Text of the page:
My desire to visit Savannah began when I read Midnight in the Garden of Good and Evil. John Berendt won me over with his rich descriptions and character profiles—I wanted to see the city that inspired quotes like this one:
“The city looked inward, sealed off from the noises and distractions of the world at large. It grew inward, too, and in such a way that its people flourished like hothouse plants tended by an indulgent gardener. The ordinary became extraordinary. Eccentrics thrived. Every nuance and quirk of personality achieved greater brilliance in that lush enclosure than would have been possible anywhere else in the world.”
If you haven’t read the book, it’s told from the standpoint of Berendt himself, chronicling antiques dealer Jim Williams’ trial (and eventual acquittal) for the murder of his lover Danny Hansford, as well as the unique cast of characters he met while living in the city and inquiring about the murder.
Before the trial Jim Williams was famous for buying and restoring houses throughout Savannah—in fact he restored more than 50 homes in Savannah and the surrounding Lowcountry. His home, Mercer House, was built in 1868. When Williams bought it in 1969 it had fallen into disrepair. Williams spent two years restoring the house and then lived in it until he died in the very room where he shot Danny Hansford three times.
Today the home remains privately owned, but guests are welcome to tour the bottom floor for a fee of $12.50 for adults and $8 for students—I highly recommend it for anyone who appreciates art, home décor or interior design. The tour is more focused on the architecture, restoration and decoration of the house than on the book or movie, but it’s well worth it to admire the expansive collection.
If you’re weaving this visit into a full day, call ahead to book your tour. We stopped by the Carriage House to purchase our tickets and were able to snag some for about 45 minutes after our arrival, but I suspect larger groups have a tougher time depending on the time of year. With a few minutes to kill, we wandered the area a bit and checked out the Carriage House Shop.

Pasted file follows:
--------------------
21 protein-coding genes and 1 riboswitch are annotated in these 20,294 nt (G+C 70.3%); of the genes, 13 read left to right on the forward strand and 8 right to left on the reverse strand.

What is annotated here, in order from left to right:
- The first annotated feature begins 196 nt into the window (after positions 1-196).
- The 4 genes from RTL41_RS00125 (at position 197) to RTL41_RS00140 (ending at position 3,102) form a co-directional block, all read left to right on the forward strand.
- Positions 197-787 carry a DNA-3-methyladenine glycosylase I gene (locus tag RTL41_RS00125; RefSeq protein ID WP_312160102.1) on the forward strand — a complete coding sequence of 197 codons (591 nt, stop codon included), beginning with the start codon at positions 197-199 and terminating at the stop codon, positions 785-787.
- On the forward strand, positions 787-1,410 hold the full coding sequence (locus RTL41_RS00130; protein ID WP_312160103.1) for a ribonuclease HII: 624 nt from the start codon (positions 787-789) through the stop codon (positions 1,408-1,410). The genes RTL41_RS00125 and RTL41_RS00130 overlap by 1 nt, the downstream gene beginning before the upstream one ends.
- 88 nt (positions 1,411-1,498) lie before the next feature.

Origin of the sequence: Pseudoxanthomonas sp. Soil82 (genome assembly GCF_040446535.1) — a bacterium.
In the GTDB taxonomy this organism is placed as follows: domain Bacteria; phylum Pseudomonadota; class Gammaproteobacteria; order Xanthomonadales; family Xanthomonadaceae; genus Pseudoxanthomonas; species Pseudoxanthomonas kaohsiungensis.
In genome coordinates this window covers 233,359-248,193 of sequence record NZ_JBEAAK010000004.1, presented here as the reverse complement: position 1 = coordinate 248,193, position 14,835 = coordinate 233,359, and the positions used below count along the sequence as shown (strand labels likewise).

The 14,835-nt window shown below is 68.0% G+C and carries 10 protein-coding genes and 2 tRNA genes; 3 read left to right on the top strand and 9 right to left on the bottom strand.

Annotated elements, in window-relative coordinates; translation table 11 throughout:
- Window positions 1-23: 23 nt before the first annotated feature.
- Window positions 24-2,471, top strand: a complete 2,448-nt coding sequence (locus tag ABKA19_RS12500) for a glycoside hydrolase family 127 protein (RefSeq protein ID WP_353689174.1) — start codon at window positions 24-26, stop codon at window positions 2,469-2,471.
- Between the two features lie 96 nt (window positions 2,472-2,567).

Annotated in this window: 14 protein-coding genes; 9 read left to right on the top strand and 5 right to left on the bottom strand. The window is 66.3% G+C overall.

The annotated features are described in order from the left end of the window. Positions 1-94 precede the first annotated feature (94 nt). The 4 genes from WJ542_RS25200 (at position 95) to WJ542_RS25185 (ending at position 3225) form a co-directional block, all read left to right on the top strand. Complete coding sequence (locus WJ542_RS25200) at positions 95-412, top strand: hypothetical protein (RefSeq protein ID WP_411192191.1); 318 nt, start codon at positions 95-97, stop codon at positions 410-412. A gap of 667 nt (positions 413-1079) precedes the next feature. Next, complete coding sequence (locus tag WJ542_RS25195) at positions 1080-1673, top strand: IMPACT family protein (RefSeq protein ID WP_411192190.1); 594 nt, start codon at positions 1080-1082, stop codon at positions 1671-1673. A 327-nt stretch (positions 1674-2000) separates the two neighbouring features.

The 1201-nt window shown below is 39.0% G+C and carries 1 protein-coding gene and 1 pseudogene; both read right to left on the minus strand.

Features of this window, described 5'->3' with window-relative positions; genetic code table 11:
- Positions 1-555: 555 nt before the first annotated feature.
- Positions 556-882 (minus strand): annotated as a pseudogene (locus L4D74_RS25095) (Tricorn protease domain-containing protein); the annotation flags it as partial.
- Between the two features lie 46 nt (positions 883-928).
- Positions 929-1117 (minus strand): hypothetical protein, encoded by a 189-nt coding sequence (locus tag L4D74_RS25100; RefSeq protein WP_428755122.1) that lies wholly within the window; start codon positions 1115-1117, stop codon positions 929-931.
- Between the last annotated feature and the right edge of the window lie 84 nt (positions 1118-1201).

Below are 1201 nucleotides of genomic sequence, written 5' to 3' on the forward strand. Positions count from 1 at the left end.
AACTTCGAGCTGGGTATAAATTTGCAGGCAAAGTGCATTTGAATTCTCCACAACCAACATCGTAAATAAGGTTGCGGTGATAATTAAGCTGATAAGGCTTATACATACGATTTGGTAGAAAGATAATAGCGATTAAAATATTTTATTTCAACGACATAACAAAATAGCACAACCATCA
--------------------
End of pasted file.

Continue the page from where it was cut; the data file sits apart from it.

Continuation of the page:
The Carriage House Shop was worth a browse. Sure, you’ll find a few souvenirs like the pen-and-ink notecard drawing of the house I brought home, but the inventory is more focused on fun accessories and gift items. It was easy to kill a few minutes perusing coffee table books, serving ware, jewelry and other gifty items while we waited for our tour to begin. Also, just a block or two down Whitaker Street, Custard Boutique is another good spot for fashion lovers to kill some time.
The house itself is only accessible via guided tours. You get a walk through the sunken garden and most of the downstairs, minus the kitchen since it’s still used by the homeowner. Williams’ collection is certainly impressive, spanning candlesticks given by George and Martha Washington to their daughter for her wedding, beautiful antique light fixtures, a watercolor of the last empress of China and a beautiful stained glass skylight in the main hall that you must be sure not to miss. There are also plenty of pictures of Keven Spacey and other actors from the movie along with the owners of the house, which was fun to see—the movie was actually filmed in the house, not on a set, which is pretty cool. No pictures are allowed inside the house, so you’ll have to go yourself to drool over the baubles.